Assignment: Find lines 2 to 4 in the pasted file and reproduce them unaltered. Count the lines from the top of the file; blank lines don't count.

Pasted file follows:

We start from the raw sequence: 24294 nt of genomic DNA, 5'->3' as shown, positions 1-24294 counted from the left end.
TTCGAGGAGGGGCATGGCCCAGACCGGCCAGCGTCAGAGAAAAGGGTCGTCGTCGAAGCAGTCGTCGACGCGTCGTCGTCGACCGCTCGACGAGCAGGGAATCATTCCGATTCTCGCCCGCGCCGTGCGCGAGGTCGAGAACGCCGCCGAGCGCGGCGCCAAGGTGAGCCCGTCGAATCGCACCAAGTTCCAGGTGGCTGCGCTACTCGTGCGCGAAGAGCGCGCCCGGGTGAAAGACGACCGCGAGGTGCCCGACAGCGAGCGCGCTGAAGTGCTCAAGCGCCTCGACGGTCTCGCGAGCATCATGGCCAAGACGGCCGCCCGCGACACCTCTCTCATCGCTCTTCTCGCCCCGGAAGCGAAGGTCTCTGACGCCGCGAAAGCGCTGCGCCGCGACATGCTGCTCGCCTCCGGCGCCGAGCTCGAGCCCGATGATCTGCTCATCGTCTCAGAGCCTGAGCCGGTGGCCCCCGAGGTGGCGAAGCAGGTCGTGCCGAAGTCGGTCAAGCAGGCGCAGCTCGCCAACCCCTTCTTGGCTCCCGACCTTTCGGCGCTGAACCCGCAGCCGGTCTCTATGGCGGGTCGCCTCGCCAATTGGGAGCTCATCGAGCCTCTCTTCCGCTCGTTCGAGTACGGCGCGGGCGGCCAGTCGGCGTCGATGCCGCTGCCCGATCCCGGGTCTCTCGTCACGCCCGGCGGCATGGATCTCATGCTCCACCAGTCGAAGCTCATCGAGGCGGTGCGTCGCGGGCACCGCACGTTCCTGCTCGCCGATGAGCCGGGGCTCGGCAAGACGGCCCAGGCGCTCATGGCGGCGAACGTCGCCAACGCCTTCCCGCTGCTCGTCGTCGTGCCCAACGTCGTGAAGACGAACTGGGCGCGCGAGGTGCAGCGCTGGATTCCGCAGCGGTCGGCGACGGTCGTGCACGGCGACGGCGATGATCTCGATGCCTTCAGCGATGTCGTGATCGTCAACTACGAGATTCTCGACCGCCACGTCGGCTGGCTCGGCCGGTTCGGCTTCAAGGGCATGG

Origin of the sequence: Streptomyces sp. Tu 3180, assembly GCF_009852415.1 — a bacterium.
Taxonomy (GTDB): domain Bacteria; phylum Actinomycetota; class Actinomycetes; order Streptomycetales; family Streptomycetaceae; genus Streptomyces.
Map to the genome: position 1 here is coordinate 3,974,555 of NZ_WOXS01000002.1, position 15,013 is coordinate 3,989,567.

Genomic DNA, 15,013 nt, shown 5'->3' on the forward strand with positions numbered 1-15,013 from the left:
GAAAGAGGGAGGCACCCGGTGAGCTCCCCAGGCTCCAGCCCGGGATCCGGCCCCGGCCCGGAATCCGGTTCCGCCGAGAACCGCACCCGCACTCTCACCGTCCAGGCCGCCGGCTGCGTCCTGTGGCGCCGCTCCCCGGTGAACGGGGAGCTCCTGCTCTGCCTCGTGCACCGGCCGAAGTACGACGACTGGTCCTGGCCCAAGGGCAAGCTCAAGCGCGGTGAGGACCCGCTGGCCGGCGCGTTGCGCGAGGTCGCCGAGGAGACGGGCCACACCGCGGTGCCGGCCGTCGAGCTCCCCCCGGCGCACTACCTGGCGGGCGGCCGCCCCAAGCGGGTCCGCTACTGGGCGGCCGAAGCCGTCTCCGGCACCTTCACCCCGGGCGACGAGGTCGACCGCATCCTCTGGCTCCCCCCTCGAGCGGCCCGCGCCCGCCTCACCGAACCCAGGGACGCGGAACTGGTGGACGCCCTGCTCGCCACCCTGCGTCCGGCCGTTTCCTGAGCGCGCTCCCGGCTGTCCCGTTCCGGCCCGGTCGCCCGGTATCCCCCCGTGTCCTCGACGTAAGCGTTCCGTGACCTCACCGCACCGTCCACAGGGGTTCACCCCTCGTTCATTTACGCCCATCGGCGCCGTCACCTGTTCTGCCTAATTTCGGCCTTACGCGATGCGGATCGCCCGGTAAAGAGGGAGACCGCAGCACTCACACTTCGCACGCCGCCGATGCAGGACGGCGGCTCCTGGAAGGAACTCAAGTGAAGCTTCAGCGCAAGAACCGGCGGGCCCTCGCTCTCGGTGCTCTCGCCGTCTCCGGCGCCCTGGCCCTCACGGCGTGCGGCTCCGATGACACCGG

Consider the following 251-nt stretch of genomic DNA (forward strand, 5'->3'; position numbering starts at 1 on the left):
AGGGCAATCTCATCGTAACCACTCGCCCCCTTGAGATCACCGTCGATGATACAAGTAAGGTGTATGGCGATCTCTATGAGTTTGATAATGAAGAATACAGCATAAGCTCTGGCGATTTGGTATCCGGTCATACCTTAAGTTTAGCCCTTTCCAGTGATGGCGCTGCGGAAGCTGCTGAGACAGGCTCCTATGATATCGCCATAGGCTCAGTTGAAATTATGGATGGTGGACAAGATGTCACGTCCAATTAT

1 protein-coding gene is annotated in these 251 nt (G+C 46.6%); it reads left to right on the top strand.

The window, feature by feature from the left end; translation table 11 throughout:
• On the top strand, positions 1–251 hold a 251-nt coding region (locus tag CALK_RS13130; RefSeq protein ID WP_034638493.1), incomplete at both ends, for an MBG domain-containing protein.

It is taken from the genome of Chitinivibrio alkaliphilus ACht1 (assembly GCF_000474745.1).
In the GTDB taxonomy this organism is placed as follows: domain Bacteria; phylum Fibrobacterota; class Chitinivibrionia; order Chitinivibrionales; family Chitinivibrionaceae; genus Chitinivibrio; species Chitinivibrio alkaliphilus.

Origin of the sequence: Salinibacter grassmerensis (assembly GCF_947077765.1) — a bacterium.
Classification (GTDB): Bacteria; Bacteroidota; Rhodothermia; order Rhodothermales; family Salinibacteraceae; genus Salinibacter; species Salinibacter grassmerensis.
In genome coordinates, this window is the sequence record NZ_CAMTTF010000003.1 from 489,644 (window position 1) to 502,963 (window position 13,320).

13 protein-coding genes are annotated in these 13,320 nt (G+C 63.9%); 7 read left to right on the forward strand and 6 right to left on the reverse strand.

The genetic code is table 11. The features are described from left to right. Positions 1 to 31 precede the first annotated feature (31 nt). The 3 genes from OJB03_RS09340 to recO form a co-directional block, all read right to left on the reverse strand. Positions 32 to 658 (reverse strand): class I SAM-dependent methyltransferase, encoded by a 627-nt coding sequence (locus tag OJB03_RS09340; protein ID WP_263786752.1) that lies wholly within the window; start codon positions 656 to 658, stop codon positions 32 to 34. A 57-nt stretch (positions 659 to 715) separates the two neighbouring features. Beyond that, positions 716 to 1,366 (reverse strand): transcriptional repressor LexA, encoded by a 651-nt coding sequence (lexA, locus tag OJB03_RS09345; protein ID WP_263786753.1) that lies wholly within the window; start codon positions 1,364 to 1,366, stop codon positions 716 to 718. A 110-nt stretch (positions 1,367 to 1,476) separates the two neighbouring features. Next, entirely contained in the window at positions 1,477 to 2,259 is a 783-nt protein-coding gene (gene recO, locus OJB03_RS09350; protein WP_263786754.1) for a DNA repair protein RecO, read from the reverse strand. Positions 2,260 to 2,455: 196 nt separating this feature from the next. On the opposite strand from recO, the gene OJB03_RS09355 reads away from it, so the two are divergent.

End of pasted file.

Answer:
TTCGAGGAGGGGCATGGCCCAGACCGGCCAGCGTCAGAGAAAAGGGTCGTCGTCGAAGCAGTCGTCGACGCGTCGTCGTCGACCGCTCGACGAGCAGGGAATCATTCCGATTCTCGCCCGCGCCGTGCGCGAGGTCGAGAACGCCGCCGAGCGCGGCGCCAAGGTGAGCCCGTCGAATCGCACCAAGTTCCAGGTGGCTGCGCTACTCGTGCGCGAAGAGCGCGCCCGGGTGAAAGACGACCGCGAGGTGCCCGACAGCGAGCGCGCTGAAGTGCTCAAGCGCCTCGACGGTCTCGCGAGCATCATGGCCAAGACGGCCGCCCGCGACACCTCTCTCATCGCTCTTCTCGCCCCGGAAGCGAAGGTCTCTGACGCCGCGAAAGCGCTGCGCCGCGACATGCTGCTCGCCTCCGGCGCCGAGCTCGAGCCCGATGATCTGCTCATCGTCTCAGAGCCTGAGCCGGTGGCCCCCGAGGTGGCGAAGCAGGTCGTGCCGAAGTCGGTCAAGCAGGCGCAGCTCGCCAACCCCTTCTTGGCTCCCGACCTTTCGGCGCTGAACCCGCAGCCGGTCTCTATGGCGGGTCGCCTCGCCAATTGGGAGCTCATCGAGCCTCTCTTCCGCTCGTTCGAGTACGGCGCGGGCGGCCAGTCGGCGTCGATGCCGCTGCCCGATCCCGGGTCTCTCGTCACGCCCGGCGGCATGGATCTCATGCTCCACCAGTCGAAGCTCATCGAGGCGGTGCGTCGCGGGCACCGCACGTTCCTGCTCGCCGATGAGCCGGGGCTCGGCAAGACGGCCCAGGCGCTCATGGCGGCGAACGTCGCCAACGCCTTCCCGCTGCTCGTCGTCGTGCCCAACGTCGTGAAGACGAACTGGGCGCGCGAGGTGCAGCGCTGGATTCCGCAGCGGTCGGCGACGGTCGTGCACGGCGACGGCGATGATCTCGATGCCTTCAGCGATGTCGTGATCGTCAACTACGAGATTCTCGACCGCCACGTCGGCTGGCTCGGCCGGTTCGGCTTCAAGGGCATGG

Origin of the sequence: Streptomyces sp. Tu 3180, assembly GCF_009852415.1 — a bacterium.
Taxonomy (GTDB): domain Bacteria; phylum Actinomycetota; class Actinomycetes; order Streptomycetales; family Streptomycetaceae; genus Streptomyces.